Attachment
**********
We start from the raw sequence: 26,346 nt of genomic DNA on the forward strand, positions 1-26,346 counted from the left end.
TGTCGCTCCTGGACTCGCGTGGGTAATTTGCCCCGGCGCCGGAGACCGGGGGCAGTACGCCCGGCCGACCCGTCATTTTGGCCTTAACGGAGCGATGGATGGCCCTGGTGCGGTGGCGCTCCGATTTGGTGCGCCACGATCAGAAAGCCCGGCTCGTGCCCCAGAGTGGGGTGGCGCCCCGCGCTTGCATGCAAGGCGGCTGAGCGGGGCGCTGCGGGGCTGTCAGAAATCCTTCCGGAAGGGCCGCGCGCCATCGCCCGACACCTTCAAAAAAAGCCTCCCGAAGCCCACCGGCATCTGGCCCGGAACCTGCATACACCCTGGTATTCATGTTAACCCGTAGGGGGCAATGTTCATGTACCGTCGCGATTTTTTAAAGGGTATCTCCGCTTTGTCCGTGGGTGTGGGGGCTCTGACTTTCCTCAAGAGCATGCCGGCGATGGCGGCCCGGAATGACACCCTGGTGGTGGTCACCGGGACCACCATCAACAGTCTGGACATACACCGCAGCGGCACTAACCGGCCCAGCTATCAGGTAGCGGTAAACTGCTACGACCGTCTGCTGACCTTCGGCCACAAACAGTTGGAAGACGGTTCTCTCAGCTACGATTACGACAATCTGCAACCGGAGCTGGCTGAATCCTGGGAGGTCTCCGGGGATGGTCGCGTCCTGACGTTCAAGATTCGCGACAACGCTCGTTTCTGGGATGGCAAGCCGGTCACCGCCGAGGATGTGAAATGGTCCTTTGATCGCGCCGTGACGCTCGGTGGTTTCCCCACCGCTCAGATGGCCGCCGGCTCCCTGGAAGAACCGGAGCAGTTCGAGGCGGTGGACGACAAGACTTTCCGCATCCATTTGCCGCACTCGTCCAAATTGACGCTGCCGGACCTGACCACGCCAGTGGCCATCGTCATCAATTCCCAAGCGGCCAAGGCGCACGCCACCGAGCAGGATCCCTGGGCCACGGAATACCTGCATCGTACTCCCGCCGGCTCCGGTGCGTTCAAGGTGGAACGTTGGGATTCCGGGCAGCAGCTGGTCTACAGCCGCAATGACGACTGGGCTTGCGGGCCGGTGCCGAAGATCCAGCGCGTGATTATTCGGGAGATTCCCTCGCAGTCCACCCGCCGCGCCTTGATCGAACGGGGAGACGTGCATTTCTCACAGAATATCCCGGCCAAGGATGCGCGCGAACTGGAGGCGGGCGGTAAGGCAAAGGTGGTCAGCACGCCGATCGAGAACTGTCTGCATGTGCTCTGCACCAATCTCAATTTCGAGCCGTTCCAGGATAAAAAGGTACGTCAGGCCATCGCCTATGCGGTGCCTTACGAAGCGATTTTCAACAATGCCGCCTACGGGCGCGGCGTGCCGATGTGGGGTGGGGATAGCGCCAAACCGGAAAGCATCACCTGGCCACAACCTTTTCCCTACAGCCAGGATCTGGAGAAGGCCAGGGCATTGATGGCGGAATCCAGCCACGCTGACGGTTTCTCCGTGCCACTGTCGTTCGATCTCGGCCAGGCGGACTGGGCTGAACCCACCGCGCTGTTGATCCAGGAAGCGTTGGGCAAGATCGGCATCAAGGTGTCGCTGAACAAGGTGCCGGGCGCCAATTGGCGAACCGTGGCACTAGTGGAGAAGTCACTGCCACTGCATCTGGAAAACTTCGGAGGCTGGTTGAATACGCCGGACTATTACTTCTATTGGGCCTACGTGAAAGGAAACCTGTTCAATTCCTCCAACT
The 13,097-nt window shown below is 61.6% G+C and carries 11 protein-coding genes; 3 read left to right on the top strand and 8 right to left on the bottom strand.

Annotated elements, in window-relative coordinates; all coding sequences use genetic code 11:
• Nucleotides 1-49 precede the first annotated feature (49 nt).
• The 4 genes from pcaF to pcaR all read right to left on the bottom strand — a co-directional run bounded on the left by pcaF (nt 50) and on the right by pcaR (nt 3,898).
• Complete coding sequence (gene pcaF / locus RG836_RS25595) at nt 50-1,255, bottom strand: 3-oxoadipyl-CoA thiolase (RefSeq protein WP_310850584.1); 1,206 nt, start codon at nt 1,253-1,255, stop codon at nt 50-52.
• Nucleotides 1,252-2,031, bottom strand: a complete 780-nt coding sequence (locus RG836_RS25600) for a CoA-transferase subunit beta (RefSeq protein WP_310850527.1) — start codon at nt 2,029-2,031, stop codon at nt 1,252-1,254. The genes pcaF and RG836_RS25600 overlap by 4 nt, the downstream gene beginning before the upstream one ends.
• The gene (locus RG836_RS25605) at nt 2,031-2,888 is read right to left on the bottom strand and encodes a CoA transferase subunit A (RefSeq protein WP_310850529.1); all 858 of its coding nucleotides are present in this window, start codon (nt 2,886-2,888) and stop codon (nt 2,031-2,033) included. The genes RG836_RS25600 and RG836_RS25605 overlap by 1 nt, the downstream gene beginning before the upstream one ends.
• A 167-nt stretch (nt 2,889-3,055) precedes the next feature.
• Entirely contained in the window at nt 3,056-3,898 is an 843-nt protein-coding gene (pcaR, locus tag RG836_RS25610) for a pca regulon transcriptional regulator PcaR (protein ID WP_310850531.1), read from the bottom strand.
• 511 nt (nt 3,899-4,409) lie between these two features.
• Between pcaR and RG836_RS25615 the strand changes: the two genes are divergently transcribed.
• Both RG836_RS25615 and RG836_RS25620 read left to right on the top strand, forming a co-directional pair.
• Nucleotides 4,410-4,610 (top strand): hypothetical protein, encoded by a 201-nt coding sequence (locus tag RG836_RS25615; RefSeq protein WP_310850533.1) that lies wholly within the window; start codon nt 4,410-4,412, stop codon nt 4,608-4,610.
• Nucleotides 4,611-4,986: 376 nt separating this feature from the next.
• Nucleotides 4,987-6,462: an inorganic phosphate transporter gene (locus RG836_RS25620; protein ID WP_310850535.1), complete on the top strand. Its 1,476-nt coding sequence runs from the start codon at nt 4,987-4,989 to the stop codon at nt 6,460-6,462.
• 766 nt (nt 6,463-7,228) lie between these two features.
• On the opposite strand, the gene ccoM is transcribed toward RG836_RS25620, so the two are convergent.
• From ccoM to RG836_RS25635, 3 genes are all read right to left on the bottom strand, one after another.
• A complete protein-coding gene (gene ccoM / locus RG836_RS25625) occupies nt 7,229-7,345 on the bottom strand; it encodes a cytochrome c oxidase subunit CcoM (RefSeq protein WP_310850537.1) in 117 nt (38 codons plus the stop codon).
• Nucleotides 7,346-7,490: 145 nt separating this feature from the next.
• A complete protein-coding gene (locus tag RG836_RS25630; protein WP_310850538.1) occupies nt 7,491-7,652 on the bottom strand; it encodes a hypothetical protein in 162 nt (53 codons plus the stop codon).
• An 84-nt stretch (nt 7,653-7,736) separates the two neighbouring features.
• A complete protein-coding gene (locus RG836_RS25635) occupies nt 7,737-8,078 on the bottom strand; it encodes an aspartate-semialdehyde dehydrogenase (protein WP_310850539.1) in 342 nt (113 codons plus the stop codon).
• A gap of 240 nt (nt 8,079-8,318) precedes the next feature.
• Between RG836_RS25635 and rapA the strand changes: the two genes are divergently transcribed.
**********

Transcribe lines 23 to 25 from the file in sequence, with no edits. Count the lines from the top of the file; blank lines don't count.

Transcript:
• A complete protein-coding gene (locus tag RG836_RS25630; protein WP_310850538.1) occupies nt 7,491-7,652 on the bottom strand; it encodes a hypothetical protein in 162 nt (53 codons plus the stop codon).
• An 84-nt stretch (nt 7,653-7,736) separates the two neighbouring features.
• A complete protein-coding gene (locus RG836_RS25635) occupies nt 7,737-8,078 on the bottom strand; it encodes an aspartate-semialdehyde dehydrogenase (protein WP_310850539.1) in 342 nt (113 codons plus the stop codon).